The 10 most irritating workers from Shirkers to Sneezers!

31 October 2007

A survey on office stress by Ceridian, one of the largest providers of human resource services in the world, identifies the ten most irritating types of workers from shirkers to sneezers.

A survey on office stress by Ceridian, one of the largest providers of human resource services in the world, identifies the ten most irritating types of workers from shirkers to sneezers.  Shirkers are singled out as individuals that stress out colleagues most.  While 21 per cent hate shirkers, only eight per cent of the 1,004 workers surveyed would ask their boss for help with the situation!

Colleagues who always seem to find excuses to avoid work stress out over a fifth of UK workers.
Tantrums and arguments in open spaces, whether in an open plan office, the corridor or the staff restaurant, set 11 per cent of people’s teeth on edge.
There’s nothing worse than being talked about behind one’s back or feeling excluded from private conversations.  At nine per cent, gossipers are the third most stressful type of co-worker.
Their glass is always half empty, they never see the positives in any situation and have a negative influence in the office.  Colleagues’ complaining about work upset eight per cent of their colleagues.
When they’re trying to concentrate, nothing is more guaranteed to stress out seven per cent of UK workers than fellow colleagues talking loudly on the phone or banging their keyboards as they type.
Meetings are the bane of every employee’s life so people who hijack meetings by raising irrelevant topics wind-up seven per cent of their colleagues.
Long coffee, tea, toilet and smoking breaks annoy six per cent of colleagues, leaving them feeling short-changed.
Noisy drinkers, eaters and gum chewers irritate five per cent of work colleagues.  Included in this category are people who can’t stop clicking their pens!
Workers swearing loudly upset five per cent of their colleagues.
About the last person workers like to see is someone with a streaming nose or spluttering cough.  Sick colleagues coming into work annoy four per cent of their healthy co-workers.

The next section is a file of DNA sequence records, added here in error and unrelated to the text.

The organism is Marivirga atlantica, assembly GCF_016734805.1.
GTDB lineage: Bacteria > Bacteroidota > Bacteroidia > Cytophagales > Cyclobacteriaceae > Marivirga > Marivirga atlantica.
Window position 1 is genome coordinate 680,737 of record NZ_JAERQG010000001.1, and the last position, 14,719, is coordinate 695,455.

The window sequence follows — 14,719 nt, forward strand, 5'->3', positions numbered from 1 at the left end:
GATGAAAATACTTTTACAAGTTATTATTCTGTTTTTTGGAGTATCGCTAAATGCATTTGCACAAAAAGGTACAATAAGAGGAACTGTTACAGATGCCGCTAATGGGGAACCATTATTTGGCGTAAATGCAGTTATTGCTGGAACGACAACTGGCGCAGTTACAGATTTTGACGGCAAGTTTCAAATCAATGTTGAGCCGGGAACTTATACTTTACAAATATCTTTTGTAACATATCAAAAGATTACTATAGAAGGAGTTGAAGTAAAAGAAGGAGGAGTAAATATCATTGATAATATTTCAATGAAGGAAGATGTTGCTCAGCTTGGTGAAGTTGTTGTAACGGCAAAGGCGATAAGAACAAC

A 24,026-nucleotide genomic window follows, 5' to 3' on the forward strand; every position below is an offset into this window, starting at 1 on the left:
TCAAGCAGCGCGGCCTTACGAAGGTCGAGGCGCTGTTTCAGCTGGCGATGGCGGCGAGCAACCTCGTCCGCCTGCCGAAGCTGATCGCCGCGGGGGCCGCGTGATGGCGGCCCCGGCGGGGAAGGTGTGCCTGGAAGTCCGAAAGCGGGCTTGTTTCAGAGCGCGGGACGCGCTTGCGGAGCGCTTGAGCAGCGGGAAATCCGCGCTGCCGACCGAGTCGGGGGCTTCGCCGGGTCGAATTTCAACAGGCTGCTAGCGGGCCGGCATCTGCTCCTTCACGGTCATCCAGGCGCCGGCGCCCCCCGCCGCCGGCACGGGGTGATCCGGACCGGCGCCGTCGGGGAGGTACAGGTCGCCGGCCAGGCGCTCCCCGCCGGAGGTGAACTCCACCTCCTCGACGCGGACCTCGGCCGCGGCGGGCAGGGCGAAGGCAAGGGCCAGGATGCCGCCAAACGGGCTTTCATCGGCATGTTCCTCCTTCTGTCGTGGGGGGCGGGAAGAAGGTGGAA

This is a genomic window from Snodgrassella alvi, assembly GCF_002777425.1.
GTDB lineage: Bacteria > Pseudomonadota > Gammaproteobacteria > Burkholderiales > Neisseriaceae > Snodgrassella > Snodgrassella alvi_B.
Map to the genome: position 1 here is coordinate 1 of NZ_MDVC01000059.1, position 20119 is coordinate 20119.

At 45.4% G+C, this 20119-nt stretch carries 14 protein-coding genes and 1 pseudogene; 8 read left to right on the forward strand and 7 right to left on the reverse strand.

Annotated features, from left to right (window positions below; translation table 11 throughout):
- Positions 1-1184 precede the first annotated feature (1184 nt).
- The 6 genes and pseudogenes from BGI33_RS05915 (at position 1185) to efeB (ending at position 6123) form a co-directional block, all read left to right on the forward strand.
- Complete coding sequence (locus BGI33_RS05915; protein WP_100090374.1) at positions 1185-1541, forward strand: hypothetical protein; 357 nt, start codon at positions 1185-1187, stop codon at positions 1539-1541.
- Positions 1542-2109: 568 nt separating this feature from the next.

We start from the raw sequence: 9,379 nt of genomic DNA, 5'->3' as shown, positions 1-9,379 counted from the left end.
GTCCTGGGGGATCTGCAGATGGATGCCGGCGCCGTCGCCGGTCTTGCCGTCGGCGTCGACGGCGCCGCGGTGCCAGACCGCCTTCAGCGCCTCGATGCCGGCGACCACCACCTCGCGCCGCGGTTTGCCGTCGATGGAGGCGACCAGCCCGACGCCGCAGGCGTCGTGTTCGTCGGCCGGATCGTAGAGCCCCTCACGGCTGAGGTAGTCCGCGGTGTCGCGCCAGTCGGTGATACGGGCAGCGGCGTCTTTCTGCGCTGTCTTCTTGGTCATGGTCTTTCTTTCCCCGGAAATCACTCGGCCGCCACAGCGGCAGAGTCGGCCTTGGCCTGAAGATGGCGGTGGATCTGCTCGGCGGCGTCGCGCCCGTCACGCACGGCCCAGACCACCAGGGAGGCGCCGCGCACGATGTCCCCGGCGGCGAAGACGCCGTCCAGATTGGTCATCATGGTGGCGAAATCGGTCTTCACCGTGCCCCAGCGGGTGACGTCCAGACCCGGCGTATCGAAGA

“Irritating habits may be funny when portrayed in sitcoms like ‘The Office,’ but in real life they’re no joke!  Employers should be on the lookout for annoying behaviours that stress out fellow workers,” observed Doug Sawers, managing director of Ceridian in the UK.  “Stressful and disruptive behaviour can affect office morale, productivity and, as a result, the bottom line.”

Of the 1,004 respondents participating in the online survey, commissioned by Ceridian in the UK, 55 per cent worked in organisations employing over 500 people, 79 per cent worked over 30 hours per week and 53 per cent were male.

Seven top tips to combat workplace stress

Ceridian offers the following seven tips to reduce workplace stress:

Set aside time for project work
Ignore or turn off your e-mail alert and divert your phone when working on important tasks so you can focus on the project at hand. Multi-tasking can make us less productive and it may be helpful to set aside time for focused effort each day.
Revisit timelines
Assess whether your timelines are realistic. Working toward deadlines you cannot meet is self-defeating.  Re-adjust the timeline when necessary.
Talk about it
Communicate concerns to your co-workers and suggest ideas for how to improve your situation. Ask for help with tasks that are easily delegated such as research, follow-up calls and other basic tasks.
Set boundaries
Find the appropriate balance between life and work. With 24/7 access to mobile phones, e-mail and PDAs, many modern workers need to be reminded to stop working after business hours or to fully recharge themselves during holiday periods. Time away from work will make you a more productive worker during normal office hours.
Eat lunch
Enjoy healthy food at lunchtime, each day. Instead of working through lunch, take the time to eat and enjoy a few minutes away from your work. Sit and talk with colleagues or take a quick walk.
Pay attention to posture
When you find yourself in a tense meeting, pay attention to your shoulders and arms.  Are they tense?  Try sitting with your palms face up on your lap.  This pose naturally relaxes your shoulders and relieves neck tension.  When sitting at your desk, are you hunched over?  Sit up and make sure your workstation is suitable.
Stretch, breathe and find perspective
It sounds simple, but moving your muscles and deeply filling your lungs several times a day can help you instantly lower tension and stress.  Take time on a regular basis to reconnect with your body, recognise stress as it escalates, and look at the big picture.  When you take time to reflect on your current state of affairs, you may often find that it’s not so bad after all.

The LifeWorks division at Ceridian has considerable experience of dealing with stress issues through its Employment Assistant Programme (EAP).  A key component of its EAP involves a stress management regimen that focuses on stress related to the workplace in four main areas: job-related stress, work relationships, work changes and time management issues.